I’ve mentioned the scary state of my landscaping
before and the resulting inertia from even sticking my head outside to look at it. It’s totally overwhelming. When we bought this house, we put in every garden bed, tree and ornamental grass in the yard, err, acreage. That included planting three, six-foot white pines without the assistance of machines. I used to love it and keep up with it each season. So I decided last week that instead of just packing and moving to a yard-free condo, I will tackle this mess after two years of neglect. I mean it.Mulch and Garden Tool Rules
Being a relatively experienced gardener, I’ve learned that you can’t skimp on the right tools, organic soil additives or mulch. Get the good stuff. It’s also really important to do your garden prep. Sticking plants in hard, clay soil like we have is almost a guarantee they won’t thrive. Here’re some other gardening rules I’ve learned the hard way.
– Sure you can buy an inexpensive shovel, but don’t be surprised when the handle breaks or falls off in the middle of your task. It helps, too, if you can remember where you put your favorite spade at the end of last season.
--Clean and store your stuff
–By July, I’m usually losing interest and energy fast and tend to just toss the tools in the shed. If you don’t clean tools, they can rust. And if you leave a roll of landscape fabric in the corner, unwrapped, don’t be surprised if mice decide to move in and party.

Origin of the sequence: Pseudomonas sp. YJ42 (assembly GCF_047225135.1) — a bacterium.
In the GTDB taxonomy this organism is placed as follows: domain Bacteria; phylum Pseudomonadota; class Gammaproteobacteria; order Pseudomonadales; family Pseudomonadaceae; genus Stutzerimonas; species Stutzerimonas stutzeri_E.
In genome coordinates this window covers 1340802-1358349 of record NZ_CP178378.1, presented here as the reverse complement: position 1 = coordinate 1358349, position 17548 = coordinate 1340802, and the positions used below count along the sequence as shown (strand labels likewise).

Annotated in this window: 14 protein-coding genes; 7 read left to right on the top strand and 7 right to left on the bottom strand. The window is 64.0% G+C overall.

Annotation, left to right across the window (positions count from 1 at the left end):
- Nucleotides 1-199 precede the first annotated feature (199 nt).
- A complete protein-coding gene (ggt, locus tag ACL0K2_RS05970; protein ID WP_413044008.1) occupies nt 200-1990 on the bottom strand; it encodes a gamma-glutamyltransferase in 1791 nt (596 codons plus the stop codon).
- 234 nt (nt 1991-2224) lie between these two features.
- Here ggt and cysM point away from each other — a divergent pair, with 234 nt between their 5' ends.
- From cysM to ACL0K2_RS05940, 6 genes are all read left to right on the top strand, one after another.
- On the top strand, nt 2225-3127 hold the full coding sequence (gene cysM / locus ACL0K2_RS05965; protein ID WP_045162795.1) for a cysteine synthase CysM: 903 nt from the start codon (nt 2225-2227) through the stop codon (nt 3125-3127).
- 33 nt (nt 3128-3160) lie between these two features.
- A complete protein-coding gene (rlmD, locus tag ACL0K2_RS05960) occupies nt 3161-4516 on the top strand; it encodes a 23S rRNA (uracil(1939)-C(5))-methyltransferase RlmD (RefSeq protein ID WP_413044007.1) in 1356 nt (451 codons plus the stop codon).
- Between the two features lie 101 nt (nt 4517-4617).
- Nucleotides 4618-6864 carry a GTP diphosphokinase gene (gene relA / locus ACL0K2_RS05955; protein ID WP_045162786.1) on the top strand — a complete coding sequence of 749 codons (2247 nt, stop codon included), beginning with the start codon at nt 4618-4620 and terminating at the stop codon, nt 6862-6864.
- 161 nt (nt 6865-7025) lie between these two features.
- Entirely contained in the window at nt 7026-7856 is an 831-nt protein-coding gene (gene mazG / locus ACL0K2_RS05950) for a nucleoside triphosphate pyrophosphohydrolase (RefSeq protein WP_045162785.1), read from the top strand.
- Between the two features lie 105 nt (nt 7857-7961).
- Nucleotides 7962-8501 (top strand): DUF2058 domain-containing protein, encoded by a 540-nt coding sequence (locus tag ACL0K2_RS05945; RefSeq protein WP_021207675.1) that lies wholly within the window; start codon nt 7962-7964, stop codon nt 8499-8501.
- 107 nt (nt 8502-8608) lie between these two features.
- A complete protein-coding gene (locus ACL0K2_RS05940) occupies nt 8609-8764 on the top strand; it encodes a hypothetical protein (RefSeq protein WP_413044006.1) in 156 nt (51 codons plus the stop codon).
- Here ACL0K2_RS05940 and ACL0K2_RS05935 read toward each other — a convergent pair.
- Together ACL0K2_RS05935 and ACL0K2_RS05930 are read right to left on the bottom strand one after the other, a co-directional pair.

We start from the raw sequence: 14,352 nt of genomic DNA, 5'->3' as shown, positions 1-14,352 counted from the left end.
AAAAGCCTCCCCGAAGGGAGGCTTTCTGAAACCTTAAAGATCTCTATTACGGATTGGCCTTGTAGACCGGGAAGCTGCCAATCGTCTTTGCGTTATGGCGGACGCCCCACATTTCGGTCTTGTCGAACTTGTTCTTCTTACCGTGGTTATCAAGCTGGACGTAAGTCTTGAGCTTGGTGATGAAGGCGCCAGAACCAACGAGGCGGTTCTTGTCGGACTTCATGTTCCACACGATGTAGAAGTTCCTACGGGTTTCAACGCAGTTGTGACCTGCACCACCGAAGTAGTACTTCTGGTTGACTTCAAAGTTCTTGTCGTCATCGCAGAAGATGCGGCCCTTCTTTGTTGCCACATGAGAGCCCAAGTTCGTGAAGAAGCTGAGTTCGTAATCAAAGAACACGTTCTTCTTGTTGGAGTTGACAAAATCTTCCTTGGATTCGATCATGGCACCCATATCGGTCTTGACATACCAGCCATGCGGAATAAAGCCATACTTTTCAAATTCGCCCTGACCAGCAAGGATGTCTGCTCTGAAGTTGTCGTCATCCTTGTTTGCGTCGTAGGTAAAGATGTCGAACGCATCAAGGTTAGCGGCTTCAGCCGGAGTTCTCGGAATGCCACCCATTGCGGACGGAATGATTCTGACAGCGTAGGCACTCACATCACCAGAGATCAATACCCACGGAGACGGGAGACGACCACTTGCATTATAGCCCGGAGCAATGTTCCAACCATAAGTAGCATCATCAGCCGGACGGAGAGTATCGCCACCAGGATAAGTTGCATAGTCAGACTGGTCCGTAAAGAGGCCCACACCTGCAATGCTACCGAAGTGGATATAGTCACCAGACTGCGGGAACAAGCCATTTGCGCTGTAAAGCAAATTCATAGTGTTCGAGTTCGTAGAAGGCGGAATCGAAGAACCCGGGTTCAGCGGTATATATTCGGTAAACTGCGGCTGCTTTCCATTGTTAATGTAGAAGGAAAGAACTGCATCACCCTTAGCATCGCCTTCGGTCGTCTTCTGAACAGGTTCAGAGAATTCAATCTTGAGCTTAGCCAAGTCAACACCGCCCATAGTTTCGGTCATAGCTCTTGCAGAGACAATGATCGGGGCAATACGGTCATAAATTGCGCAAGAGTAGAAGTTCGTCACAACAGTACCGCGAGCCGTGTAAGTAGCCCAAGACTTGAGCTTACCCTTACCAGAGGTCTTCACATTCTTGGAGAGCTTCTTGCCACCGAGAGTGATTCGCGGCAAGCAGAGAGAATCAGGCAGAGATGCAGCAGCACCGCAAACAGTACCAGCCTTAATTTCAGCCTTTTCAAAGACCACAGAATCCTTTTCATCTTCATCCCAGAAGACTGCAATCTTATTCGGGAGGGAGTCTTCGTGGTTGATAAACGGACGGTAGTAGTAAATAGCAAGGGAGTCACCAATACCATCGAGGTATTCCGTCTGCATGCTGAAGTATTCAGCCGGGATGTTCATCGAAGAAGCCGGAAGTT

--Multiply your mulch
– Here’s a quick calculation to help you determine how much mulch (or topsoil, etc.) you’ll need: Decide the amount and triple or quadruple it. Buying it in bulk is much cheaper, but unless you can afford the delivery charge, factor in that it will take you a chunk of time getting it out of your truck bed. Even then, you will never have enough. Trust me.Forget pretty or fancy attire
– I recently caught myself checking out some cute, pink herringbone (I know!) clog-style muck boots. They were $79.00. I momentarily forgot how much mud would cling to them and obscure their cuteness. I have five-year-old serious high-top work boots that do the trick. Not pretty, but functional.Wear a hat
– Not the floppy garden hats you see in perfume ads. Ball caps with brims are good. Anything that keeps the sun off your face and catches sweat is best. Gloves
– Other women might be shopping online for Jimmy Choo shoes, but I’m on the hunt for the best garden gloves I can find/afford. Forget having a manicure doing gardening season - waste of money.Pace Yourself
I have gardening-onset attention deficit disorder. When I start pulling weeds, it becomes a battle to the death – hopefully theirs. But instead of confining myself to one manageable area, I stray into another space and take on those weeds. After a couple hours of this, my finished product is patchy and looks like a herd of goats went through.
I’ve decided for now to confine my work to only areas I can see from my front porch or deck while sitting. If I stand up, I’m going after that giant weed…